Fierce storms spur potato crop damage claim for Seth Pascoe

June is typically the stormy month on the prairies and it was certainly the case this season.



I witnessed an electrical storm one evening with lightning so frequent and intense you almost needed to wear sunglasses. A 10-minute shower of golf ball-sized hail was enough to cause a crop insurance claim for 20% defoliation in our field of Shepody potatoes. It also made an impressive collection of dents in one of the farm pickup trucks.


What was quite remarkable was the localised intensity of the storms. A neighbour saw 75mm of rain fall in less than an hour on a field of oilseed rape, yet an adjacent field of wheat remained practically dry. Thankfully, our 75ha of first-cut Timothy hay fell into the latter category and we were able to bale up some premium quality forage.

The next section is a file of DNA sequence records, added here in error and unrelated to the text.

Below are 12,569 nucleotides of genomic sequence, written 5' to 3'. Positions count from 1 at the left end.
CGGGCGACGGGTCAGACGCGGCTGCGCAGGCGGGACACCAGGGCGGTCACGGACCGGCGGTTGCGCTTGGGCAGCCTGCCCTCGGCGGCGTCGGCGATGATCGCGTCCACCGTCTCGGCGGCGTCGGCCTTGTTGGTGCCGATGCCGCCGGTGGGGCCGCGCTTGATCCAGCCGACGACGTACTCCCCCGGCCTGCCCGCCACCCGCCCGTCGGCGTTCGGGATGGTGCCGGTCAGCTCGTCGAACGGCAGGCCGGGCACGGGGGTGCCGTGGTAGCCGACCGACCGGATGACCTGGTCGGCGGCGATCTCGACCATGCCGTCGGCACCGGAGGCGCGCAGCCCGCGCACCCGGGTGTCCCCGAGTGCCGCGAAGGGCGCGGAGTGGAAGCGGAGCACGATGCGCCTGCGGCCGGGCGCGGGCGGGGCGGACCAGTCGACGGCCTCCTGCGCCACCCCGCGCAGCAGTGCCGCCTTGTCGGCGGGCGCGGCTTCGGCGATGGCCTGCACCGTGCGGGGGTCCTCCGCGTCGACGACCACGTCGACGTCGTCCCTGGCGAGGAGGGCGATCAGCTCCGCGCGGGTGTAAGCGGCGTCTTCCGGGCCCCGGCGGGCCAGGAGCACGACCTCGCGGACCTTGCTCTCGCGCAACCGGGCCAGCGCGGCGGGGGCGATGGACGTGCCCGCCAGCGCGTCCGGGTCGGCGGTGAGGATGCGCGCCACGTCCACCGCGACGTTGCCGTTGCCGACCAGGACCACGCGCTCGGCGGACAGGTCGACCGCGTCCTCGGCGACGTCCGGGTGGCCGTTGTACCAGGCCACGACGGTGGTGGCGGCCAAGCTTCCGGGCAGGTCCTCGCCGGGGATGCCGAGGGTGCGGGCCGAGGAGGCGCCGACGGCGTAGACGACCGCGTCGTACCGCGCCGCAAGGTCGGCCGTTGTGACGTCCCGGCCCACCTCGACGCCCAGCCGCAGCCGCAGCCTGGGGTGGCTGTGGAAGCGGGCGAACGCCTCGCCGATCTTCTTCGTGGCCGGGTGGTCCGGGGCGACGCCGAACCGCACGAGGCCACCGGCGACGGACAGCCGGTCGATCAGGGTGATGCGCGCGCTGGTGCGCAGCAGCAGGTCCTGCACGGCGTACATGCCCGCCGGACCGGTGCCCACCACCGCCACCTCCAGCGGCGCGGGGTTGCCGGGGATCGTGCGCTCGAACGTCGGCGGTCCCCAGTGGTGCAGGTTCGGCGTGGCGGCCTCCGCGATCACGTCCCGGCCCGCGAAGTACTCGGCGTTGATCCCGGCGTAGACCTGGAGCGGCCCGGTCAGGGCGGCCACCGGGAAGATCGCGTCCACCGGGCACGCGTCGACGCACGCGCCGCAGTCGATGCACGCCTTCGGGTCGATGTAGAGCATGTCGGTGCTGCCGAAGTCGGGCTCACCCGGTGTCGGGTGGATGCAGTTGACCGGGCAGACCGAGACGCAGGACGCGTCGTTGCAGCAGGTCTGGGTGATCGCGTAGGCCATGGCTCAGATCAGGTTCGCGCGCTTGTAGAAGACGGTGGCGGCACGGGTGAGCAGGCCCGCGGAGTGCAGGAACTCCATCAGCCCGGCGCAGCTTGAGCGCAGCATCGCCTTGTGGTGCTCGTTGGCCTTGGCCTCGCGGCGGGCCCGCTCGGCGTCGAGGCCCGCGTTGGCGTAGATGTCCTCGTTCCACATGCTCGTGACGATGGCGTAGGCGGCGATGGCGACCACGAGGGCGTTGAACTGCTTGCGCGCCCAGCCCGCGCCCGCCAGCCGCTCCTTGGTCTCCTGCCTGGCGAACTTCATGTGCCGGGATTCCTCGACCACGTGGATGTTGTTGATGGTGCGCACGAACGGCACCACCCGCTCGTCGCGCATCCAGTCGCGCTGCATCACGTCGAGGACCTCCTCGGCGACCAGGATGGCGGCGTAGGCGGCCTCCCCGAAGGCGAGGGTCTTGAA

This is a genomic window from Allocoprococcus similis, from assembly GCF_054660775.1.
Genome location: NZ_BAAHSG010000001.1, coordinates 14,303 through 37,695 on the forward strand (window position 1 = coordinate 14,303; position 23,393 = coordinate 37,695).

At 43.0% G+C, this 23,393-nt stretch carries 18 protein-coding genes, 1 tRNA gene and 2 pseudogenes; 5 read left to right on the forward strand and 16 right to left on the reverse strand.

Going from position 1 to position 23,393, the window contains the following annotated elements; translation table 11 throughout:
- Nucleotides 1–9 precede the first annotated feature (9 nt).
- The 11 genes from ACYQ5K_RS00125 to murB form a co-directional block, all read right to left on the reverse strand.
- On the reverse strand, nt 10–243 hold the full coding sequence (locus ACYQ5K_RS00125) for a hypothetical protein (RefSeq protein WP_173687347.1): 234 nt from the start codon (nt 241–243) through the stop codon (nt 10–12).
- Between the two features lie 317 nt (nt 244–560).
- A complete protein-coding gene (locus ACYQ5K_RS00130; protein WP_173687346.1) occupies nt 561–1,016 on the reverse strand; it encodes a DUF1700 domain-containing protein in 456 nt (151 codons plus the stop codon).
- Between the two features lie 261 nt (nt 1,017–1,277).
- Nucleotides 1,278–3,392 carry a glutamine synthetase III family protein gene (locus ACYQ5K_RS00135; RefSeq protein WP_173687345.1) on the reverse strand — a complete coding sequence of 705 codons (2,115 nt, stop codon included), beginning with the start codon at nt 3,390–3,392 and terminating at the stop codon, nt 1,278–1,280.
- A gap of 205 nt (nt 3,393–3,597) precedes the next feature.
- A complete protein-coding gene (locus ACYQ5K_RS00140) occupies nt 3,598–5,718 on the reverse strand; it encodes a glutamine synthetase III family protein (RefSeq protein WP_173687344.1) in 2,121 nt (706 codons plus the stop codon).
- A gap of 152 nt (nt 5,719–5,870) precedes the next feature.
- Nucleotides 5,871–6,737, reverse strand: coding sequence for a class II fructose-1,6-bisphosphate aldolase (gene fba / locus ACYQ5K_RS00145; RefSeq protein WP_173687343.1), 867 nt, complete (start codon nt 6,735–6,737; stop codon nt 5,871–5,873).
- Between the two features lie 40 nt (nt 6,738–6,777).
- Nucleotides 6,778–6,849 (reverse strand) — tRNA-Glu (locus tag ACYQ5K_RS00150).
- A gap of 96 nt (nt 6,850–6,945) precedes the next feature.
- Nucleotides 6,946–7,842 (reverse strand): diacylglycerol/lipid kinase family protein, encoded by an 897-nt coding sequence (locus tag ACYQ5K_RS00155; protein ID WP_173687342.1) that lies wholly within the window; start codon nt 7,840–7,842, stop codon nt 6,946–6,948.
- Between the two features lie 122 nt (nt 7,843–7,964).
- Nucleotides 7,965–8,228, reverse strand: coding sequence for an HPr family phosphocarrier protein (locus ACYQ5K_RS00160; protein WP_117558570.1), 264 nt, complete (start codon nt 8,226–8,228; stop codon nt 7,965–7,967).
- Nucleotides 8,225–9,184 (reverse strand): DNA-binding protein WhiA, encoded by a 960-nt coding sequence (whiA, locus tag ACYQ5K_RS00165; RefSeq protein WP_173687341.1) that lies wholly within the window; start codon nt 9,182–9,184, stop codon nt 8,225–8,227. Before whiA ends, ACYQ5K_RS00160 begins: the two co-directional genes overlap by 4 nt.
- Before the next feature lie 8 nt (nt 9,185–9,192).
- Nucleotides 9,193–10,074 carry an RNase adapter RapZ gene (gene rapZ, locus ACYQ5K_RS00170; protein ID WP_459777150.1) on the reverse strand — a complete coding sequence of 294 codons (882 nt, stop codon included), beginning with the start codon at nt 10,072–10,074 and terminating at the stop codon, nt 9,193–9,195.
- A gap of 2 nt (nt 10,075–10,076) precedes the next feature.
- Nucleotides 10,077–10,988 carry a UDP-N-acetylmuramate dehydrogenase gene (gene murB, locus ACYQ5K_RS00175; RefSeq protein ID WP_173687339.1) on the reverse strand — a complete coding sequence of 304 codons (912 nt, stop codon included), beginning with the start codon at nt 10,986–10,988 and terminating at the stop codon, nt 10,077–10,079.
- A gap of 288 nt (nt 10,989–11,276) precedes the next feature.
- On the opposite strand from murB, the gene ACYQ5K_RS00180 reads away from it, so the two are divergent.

After being rudely awoken by one particularly noisy thunderstorm, I got up and determinedly aquaplaned my way through the storm to go and shut off a pivot irrigator on some potatoes. However, upon approaching the field, to my complete surprise there was no storm. The gravel road was bone dry and the moon was shining brightly.


With the peak storm season behind us, we are now in full swing with irrigation. It has become apparent to me that I have an annual involuntary irrigation tradition here. It seems that at any given point of time in irrigation season I take a dunk into some part of the irrigation infrastructure. In my first year, it was a pondweed-infested reservoir and last season, an irrigation canal. This unfortunate ritual has sadly led to the demise of two mobile phones thus far. I nervously anticipate this season’s upcoming mishap – it’s only a matter of time!


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